The Item command is just as bad. Most games offer only a single, infinite inventory for the whole party, with every item at your fingertips all the time. Fallout got around this, by letting you pick two things to hold (usually a weapon and an item, or two weapons) and put everything else in your pack, which was more expensive to access. Earthbound similarly got around this by giving each party member a single, smaller inventory, which could only be traded freely outside of combat. Very few games give any actual consideration to how their characters, as designed, carry all of their stuff — this to me is as problematic as failing to account for how a punch really works.

The Magic command, or many variants thereof, first assumes that the characters have exceptional powers, and that’s ok. But the idea of MP is dated and kind of dumb. Why should there be a limit to how much magic a person can use, but there be no limit to how many time they can swing a sword without becoming exhausted? Pokemon had a good solution to this by abandoning MAGIC and giving the player the choice of 4 maneuvers for each character — more powerful maneuvers typically came with less uses, but all moves could be exhausted. However, the idea of someone being limited to only 4 maneuvers is a little unrealistic.

The table top game Warmachine had a good solution too — the primary magic using characters (Warcasters) had a pool called focus, which occurred in small amounts; no more than 10. Abilities that used focus don’t cost that much, but more powerful abilities use more focus. However, every turn, the focus pool is restored to it’s maximum; making the decision a matter of how much you wished to do (several small tasks versus 1 large task), rather than a decision of when you wanted to do something (now or later).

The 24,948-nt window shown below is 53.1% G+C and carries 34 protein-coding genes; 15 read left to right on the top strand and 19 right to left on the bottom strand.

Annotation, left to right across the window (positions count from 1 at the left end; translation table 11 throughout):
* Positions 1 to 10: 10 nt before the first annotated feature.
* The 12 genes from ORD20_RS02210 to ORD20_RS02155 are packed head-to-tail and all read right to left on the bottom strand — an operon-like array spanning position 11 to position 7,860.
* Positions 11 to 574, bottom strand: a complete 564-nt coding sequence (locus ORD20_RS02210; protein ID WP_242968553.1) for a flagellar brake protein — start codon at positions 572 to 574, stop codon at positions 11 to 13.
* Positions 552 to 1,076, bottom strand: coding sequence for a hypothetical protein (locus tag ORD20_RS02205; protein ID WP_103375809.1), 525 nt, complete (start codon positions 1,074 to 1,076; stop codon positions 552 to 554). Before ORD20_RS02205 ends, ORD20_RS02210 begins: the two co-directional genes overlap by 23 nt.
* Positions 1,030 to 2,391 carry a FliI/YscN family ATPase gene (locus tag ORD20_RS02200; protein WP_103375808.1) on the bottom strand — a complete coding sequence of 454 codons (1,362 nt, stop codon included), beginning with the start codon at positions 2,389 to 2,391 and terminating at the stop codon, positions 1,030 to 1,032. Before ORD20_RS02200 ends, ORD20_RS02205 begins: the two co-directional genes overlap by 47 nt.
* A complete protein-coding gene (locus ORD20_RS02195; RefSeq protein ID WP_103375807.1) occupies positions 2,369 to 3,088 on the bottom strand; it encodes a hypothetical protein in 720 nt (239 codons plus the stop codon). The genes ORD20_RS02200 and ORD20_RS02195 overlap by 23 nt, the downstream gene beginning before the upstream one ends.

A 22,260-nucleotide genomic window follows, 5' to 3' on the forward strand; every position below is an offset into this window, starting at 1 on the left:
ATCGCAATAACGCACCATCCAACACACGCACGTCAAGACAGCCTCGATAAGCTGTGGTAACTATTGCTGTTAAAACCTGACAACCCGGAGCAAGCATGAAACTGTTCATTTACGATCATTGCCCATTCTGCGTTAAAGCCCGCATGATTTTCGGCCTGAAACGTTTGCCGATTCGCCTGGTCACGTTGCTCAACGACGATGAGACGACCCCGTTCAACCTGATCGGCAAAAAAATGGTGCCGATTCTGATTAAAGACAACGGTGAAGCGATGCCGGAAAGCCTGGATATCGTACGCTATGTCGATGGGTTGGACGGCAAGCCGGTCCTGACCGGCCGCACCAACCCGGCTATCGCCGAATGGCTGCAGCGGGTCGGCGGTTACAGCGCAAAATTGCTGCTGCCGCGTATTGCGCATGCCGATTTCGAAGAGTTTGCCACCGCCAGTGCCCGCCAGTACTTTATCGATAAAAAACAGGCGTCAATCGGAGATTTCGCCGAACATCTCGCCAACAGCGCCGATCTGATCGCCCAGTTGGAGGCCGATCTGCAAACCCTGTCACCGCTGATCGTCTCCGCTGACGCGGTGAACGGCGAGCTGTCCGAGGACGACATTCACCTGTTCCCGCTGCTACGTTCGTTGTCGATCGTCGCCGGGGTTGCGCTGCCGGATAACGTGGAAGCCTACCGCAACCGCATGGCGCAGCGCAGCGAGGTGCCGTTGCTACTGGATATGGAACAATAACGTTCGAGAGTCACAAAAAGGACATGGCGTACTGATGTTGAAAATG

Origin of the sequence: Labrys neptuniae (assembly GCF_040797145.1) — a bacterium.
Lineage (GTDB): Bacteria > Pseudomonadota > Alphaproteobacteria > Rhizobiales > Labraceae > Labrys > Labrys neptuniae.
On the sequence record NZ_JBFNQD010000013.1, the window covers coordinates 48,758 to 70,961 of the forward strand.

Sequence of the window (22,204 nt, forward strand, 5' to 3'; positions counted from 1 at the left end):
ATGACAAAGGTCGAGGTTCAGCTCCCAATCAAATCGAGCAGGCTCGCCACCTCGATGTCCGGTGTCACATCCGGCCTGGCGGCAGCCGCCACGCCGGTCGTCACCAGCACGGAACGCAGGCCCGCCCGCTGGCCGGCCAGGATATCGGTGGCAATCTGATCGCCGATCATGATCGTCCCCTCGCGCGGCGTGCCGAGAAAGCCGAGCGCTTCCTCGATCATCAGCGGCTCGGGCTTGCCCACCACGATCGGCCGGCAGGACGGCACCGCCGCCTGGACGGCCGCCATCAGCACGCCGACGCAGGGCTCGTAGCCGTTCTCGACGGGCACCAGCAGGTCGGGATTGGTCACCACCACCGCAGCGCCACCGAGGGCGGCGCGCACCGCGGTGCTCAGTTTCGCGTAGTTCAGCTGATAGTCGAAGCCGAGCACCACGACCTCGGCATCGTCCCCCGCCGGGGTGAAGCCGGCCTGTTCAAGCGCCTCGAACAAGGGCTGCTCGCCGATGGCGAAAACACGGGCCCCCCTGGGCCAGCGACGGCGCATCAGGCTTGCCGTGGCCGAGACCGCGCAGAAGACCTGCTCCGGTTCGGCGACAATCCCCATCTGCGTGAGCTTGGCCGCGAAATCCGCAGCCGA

The original purpose of MP is to limit the number of super-maneuvers the player can do without rest. However, it too fails to take in to account any realism. If we want to find a way to limit the player from repeatedly using exceptionally potent techniques, we can look to realistic reasons instead — in many table top games, often casting a potent spell means leaving yourself vulnerable and takes a significant amount of time. In actual combat, often maneuvers cannot be repeated because they require a particular opening, or your opponent will become increasingly aware of how to avoid or defend against it. If we want to work with the idea of exhaustion of ability, that’s ok too, but no maneuver should be exempt.

Run is the last menu option normally available (not seen in the screen shot — in Chrono Trigger running was handled by holding the L and R buttons and waiting; leaving yourself vulnerable in that time) and it fails to make sense in most games. With the nature of random encounters, running should actually move you some place, but doesn’t. In almost every game where the encounters occur as a separate environment from the world map (like in most of Final Fantasy, and in Earthbound and so on) running away just makes the encounter disappear. Where do they go? The game doesn’t care, they’re just gone. Considering these are fights to the death, normally, you think there’d be some actual pursuit, but no.